Habit design is a super power. If used for good, habit design can enhance people’s lives with entertaining and even healthful routines. If used for evil, habits can quickly turn into wasteful addictions.
Companies need to know how to harness the power of hooks to improve peoples’ lives. This workshop will provide attendees with a powerful toolkit and framework for creating better products and likely change the way they see the world.

Workshop Takeaways

  • The common design patterns of habit-forming products
  • The stages of habit formation and how to optimize for user retention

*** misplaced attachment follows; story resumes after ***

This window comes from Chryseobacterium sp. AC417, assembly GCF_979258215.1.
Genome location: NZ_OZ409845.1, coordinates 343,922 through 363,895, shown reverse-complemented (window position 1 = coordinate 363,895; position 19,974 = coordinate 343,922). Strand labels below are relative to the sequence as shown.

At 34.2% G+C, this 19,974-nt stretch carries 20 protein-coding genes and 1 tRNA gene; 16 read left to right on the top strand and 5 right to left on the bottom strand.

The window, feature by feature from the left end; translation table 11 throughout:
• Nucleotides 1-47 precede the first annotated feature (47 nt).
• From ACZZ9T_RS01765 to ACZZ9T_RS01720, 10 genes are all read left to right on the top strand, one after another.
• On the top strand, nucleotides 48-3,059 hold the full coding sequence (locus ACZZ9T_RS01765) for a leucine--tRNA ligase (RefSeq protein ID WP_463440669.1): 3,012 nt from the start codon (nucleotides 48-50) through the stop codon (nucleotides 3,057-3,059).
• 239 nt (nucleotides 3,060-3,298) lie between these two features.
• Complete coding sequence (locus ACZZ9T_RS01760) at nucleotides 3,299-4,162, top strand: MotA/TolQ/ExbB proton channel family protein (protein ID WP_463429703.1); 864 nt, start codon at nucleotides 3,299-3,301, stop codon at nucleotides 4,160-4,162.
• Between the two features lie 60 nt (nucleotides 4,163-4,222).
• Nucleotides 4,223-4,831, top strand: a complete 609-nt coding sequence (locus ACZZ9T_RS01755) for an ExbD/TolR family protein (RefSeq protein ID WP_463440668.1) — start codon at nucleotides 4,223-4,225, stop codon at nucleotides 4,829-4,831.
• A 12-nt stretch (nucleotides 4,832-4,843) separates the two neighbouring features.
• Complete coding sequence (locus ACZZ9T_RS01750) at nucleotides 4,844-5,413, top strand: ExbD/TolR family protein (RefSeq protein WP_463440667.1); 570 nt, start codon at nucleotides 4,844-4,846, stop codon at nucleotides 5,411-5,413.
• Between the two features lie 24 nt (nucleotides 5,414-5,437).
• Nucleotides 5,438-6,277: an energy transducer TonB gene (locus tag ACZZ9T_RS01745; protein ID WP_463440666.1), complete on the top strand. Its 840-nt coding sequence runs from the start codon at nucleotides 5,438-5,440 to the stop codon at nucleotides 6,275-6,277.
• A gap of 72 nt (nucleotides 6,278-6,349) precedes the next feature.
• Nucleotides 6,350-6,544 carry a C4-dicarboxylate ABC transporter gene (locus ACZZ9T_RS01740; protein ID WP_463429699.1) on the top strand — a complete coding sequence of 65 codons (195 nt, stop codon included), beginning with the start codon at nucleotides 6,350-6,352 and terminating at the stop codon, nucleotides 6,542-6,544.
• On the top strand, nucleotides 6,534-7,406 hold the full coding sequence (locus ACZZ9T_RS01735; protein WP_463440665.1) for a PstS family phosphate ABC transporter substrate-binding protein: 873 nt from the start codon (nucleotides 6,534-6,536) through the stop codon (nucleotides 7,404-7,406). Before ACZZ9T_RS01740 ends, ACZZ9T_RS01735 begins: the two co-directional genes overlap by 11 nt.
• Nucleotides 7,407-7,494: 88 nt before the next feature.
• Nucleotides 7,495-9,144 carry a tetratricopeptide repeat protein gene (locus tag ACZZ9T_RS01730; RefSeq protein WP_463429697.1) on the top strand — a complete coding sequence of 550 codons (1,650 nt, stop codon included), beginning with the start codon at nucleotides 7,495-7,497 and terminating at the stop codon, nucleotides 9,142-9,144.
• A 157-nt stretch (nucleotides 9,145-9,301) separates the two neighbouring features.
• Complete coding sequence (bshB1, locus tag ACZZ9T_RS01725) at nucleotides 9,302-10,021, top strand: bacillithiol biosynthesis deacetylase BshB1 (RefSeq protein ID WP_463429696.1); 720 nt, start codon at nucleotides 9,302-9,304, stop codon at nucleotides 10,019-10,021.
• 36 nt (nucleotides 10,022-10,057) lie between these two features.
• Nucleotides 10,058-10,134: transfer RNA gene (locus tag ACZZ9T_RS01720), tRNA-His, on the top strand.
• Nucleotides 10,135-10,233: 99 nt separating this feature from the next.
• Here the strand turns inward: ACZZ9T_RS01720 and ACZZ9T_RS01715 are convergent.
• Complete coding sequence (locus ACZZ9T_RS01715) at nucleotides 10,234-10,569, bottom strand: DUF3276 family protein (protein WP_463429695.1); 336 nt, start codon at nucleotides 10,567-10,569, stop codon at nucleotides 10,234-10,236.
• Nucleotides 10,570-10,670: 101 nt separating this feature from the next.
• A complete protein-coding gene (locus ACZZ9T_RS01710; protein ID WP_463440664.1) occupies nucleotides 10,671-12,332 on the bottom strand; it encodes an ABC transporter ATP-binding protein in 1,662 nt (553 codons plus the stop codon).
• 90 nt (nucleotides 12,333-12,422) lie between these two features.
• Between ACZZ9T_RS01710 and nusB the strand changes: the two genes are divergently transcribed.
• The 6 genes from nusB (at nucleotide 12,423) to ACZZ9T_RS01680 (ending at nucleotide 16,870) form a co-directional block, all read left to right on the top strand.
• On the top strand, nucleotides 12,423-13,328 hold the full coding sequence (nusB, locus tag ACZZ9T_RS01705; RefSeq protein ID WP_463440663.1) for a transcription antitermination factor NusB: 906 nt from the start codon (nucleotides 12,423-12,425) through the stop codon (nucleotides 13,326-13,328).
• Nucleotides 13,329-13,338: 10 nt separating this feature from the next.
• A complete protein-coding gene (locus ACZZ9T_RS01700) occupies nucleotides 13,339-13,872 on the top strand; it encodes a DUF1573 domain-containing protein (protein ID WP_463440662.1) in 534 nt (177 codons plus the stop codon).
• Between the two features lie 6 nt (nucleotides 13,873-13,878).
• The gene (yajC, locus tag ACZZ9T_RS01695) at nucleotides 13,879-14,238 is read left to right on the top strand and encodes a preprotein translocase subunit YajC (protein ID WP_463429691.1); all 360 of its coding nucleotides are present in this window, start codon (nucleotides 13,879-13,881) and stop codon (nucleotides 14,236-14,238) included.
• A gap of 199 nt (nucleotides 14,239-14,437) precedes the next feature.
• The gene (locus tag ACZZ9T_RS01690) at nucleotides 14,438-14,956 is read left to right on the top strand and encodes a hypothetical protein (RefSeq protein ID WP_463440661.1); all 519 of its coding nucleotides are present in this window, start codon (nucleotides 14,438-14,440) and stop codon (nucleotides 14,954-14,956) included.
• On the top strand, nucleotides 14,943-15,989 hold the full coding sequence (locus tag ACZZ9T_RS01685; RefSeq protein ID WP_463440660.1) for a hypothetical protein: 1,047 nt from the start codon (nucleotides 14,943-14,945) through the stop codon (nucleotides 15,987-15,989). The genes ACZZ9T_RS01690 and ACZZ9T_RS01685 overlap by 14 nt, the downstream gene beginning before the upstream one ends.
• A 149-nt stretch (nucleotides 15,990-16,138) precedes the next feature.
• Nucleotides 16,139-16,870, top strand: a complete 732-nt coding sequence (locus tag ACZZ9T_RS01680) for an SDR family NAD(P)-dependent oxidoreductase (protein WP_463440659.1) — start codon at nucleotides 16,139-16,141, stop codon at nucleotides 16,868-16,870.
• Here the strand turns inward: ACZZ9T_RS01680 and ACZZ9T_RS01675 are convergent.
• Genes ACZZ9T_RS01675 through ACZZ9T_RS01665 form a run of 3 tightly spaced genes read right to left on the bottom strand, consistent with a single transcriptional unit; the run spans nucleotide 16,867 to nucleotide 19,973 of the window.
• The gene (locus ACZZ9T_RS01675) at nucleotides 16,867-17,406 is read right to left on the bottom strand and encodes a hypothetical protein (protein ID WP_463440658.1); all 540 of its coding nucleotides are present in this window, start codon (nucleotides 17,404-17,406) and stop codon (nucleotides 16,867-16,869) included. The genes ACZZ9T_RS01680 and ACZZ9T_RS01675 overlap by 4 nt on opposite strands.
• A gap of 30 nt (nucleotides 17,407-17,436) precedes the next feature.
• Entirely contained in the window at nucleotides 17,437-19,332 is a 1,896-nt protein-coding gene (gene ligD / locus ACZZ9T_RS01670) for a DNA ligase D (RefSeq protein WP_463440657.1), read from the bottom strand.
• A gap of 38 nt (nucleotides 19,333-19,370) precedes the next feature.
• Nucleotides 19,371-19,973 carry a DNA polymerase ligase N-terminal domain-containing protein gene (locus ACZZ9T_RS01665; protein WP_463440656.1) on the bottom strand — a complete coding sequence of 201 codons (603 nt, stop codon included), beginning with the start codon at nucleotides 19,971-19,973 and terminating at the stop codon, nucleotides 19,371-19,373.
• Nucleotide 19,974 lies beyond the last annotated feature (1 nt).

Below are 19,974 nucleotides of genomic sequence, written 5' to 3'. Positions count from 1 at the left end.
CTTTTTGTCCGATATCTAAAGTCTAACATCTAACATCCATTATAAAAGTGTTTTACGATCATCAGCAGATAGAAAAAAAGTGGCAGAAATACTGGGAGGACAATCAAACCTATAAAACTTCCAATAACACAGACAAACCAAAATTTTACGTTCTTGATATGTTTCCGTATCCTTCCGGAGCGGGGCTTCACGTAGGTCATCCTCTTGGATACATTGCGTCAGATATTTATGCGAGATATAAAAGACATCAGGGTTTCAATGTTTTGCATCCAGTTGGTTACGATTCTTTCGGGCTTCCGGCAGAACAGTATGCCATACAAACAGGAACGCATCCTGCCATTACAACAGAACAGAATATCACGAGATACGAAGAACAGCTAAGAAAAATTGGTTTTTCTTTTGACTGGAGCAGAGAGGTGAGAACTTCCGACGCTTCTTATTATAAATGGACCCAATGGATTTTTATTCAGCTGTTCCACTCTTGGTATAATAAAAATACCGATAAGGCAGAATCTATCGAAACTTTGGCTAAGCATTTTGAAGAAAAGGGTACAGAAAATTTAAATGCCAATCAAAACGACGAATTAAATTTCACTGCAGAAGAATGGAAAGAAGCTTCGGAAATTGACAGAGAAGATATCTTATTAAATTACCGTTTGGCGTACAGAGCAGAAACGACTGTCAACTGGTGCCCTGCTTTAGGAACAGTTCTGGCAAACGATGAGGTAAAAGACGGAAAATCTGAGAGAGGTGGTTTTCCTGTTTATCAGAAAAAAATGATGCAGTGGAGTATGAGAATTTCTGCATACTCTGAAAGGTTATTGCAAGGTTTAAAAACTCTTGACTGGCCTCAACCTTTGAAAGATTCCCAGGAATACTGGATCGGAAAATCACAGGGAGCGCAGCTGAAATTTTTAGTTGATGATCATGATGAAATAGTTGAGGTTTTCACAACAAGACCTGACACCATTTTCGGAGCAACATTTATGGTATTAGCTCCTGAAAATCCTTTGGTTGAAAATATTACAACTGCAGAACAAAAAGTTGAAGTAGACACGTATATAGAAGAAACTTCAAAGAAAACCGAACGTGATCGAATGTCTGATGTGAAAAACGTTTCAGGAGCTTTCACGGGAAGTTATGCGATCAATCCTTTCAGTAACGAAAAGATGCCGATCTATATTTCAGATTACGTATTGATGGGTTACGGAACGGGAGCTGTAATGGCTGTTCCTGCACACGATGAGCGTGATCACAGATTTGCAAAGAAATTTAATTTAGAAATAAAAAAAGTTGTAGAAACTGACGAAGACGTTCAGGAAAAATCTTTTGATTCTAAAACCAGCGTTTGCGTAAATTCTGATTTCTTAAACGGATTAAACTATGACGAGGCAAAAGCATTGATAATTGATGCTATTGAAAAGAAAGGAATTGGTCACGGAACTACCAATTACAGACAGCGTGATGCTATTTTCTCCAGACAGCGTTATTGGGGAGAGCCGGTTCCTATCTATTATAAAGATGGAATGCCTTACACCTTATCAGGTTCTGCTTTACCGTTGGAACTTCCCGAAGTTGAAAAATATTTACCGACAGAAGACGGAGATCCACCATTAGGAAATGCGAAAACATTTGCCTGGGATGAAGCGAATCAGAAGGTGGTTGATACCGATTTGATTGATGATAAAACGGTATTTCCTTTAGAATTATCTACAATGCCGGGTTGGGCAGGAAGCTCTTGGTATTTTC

• An in-depth look at the psychology behind what drives user behavior and how to build products to cater to core human needs.
  • Practical steps for leading a habit design process to ensure your product is used regularly

Responsive UX

Jeremy Keith
Jeremy Keith Blogger and Author

Jeremy Keith is an internationally renowned blogger and author, having written 3 best selling books on Ajax, DOM scripting and HTML5 respectively. He’s also considered one of the UK’s leading experts in responsive design.

A prolific speaker, it feels as though Jeremy is on the road about half of the year, speaking on average at around 20 conferences and events during that time. If that’s not enough, Jeremy currently curates our dConstruct conference, founded the first Science Hack Day and organised the Brighton SF gathering as part of the Brighton Digital Festival. When not hacking on technology, reading speculative fiction or enjoying food, Jeremy can be found tweeting about a whole range of things including whether he’s currently eating toast.